This first phase evolved into the so-called dominate . Starting with the Emperor Diocletian, an oriental type of style like dominus ("Lord", "Master", suggesting the citizens became servi, servants or slaves) gradually became current, though not legal, but there was no clear constitutional turning point. This trend is also said to have been established by the Emperor Septimius Severus; while the Severan dynasty began to use the terminology of the Dominate in reference to the emperor, the various emperors and their usurpers throughout the 3rd century appealed to the people as both military dominus and political princeps.
After the Crisis of the Third Century almost resulted in the Roman Empire's political collapse, Diocletian replaced the one-headed principate with the tetrarchy (c. AD 300, two Augusti ranking above two Caesares), in which the vestigial pretense of the old Republican forms was largely abandoned. The title of princeps was abandoned – like the territorial unity of the Empire – in favor of dominus, and the position of the emperor(s), especially in the Western Roman Empire, was entirely dependent on their control of the armed forces.
The dominate developed more and more, especially in the Eastern Roman Empire, along the lines of an oriental absolute monarchy, where the subjects, and even diplomatic allies, could be termed servus or the corresponding Greek term doulos, ("servant/slave") to express the exalted position of the Emperor as second only to God, and on earth to none.[ citation needed ]
Augustus was a Roman statesman and military leader who became the first emperor of the Roman Empire, reigning from 27 BC until his death in AD 14. His status as the founder of the Roman Principate has consolidated an enduring legacy as one of the most effective and controversial leaders in human history. The reign of Augustus initiated an era of relative peace known as the Pax Romana. The Roman world was largely free from large-scale conflict for more than two centuries, despite continuous wars of imperial expansion on the Empire's frontiers and the year-long civil war known as the "Year of the Four Emperors" over the imperial succession.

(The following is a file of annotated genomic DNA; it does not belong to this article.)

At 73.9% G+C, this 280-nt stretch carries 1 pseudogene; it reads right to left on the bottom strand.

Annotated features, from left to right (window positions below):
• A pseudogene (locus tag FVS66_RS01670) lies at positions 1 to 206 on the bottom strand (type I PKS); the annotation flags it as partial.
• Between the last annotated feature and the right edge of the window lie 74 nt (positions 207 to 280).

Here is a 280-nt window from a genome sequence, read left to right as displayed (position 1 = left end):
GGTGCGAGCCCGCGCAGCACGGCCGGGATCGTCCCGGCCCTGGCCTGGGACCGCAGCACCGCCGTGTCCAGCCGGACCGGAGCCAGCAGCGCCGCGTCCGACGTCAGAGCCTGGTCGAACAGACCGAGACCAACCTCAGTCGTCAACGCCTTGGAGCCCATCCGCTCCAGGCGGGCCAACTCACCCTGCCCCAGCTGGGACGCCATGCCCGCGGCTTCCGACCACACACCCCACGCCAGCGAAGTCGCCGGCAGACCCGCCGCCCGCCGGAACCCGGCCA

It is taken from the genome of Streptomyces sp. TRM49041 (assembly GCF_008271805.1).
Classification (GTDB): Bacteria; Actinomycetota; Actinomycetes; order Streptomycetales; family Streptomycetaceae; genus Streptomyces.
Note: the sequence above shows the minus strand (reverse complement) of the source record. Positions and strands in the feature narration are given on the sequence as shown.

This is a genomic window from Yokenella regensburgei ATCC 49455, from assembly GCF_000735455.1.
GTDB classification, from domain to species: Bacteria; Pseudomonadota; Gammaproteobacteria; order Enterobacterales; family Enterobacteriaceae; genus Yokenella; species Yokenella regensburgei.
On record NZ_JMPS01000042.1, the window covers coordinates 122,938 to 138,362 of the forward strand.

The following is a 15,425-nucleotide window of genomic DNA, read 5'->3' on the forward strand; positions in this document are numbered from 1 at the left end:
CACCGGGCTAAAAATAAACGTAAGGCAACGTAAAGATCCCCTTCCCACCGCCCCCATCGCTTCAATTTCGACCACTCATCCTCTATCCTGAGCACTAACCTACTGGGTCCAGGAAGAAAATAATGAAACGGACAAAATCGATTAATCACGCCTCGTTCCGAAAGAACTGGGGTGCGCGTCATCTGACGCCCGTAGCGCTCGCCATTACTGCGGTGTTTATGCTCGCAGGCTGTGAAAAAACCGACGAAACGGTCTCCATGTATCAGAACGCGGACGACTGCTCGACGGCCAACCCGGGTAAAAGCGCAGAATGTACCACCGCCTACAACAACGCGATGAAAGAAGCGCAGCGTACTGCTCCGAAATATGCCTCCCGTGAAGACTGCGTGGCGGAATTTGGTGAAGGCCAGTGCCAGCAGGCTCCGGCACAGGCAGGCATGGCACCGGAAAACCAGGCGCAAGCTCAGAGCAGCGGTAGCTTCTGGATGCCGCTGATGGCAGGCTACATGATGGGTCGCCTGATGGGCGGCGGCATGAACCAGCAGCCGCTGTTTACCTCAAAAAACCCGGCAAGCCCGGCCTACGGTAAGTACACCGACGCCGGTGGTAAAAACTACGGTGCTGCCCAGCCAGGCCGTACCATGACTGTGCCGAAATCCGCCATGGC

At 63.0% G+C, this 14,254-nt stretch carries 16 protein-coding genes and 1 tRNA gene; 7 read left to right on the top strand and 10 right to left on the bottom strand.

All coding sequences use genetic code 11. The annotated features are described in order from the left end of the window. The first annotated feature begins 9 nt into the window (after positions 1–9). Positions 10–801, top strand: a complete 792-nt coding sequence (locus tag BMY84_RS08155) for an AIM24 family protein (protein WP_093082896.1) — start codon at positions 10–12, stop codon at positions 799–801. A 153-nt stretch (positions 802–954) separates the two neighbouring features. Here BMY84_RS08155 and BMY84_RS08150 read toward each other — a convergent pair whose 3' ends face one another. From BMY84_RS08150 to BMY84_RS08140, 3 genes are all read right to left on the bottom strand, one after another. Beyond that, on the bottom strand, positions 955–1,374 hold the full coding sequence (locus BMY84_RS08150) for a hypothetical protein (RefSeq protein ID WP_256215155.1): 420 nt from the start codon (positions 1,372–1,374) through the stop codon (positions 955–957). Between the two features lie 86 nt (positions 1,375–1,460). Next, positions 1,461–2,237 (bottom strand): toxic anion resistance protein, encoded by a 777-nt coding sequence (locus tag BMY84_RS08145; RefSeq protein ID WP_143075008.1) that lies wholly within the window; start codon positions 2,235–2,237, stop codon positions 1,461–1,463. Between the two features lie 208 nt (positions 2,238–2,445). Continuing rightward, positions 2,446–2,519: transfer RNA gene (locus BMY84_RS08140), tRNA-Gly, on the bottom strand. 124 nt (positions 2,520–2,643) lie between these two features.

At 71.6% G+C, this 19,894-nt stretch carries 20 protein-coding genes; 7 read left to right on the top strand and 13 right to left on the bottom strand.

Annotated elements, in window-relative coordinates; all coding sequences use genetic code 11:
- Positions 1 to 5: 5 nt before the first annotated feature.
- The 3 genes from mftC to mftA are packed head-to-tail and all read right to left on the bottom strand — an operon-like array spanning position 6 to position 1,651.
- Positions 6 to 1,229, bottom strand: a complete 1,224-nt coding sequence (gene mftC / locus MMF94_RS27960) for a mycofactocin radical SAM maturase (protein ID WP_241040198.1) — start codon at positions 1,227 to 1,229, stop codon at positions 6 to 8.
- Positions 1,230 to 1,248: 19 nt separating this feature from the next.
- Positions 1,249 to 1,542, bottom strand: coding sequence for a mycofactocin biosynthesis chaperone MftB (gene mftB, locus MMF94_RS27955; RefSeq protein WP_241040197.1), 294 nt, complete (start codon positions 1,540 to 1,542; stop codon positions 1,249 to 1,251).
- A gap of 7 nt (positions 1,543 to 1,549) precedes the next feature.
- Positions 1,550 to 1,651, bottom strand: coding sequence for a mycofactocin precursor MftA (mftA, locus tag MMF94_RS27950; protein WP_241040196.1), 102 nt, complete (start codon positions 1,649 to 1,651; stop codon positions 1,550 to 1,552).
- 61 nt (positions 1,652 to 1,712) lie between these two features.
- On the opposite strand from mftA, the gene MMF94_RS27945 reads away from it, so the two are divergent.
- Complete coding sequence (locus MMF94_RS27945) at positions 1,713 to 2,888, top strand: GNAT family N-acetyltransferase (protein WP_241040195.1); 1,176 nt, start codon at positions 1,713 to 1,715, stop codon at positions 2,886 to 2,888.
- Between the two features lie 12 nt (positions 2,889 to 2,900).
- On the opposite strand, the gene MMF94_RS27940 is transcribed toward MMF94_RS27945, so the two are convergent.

Tiberius was the second Roman emperor, reigning from 14 AD to 37 AD. He succeeded his stepfather, Augustus.
The following outline is provided as an overview of and topical guide to ancient Rome:
The Roman Emperor was the ruler of the Roman Empire during the imperial period. The emperors used a variety of different titles throughout history. Often when a given Roman is described as becoming "emperor" in English, it reflects his taking of the title Augustus or Caesar. Another title often used was imperator, originally a military honorific. Early Emperors also used the title Princeps Civitatis. Emperors frequently amassed republican titles, notably princeps senatus, consul and pontifex maximus.
Princeps is a Latin word meaning "first in time or order; the first, foremost, chief, the most eminent, distinguished, or noble; the first man, first person". As a title, "princeps" originated in the Roman Republic wherein the leading member of the Senate was designated princeps senatus. It is primarily associated with the Roman emperors as an unofficial title first adopted by Augustus in 23 BC. Its use in this context continued until the reign of Diocletian at the end of the third century. He preferred the title of dominus, meaning "lord" or "master". As a result, the Roman Empire from Augustus to Diocletian is termed the "principate" (principatus) and from Diocletian onwards as the "dominate" (dominatus). Other historians define the reign of Augustus to Severus Alexander as the Principate, and the period afterwards as the "Autocracy".
The princeps senatus was the first member by precedence of the Roman Senate. Although officially out of the cursus honorum and owning no imperium, this office brought conferred prestige on the senator holding it.
The equites constituted the second of the property-based classes of ancient Rome, ranking below the senatorial class. A member of the equestrian order was known as an eques.
The Dominate or late Roman Empire is the name sometimes given to the "despotic" later phase of imperial government, following the earlier period known as the "Principate", in the ancient Roman Empire. This phase is more often called the Tetrarchy at least until 313 when the empire was reunited.
The office of Roman Emperor went through a complex evolution over the centuries of its existence. During its earliest phase, the Principate, the reality of autocratic rule was masked behind the forms and conventions of oligarchic self-government inherited from the Roman Republic. The emperor had no specific office unless he chose to occupy the Republican office of consul.
Auctoritas is a Latin word which is the origin of English "authority". While historically its use in English was restricted to discussions of the political history of Rome, the beginning of phenomenological philosophy in the 20th century expanded the use of the word.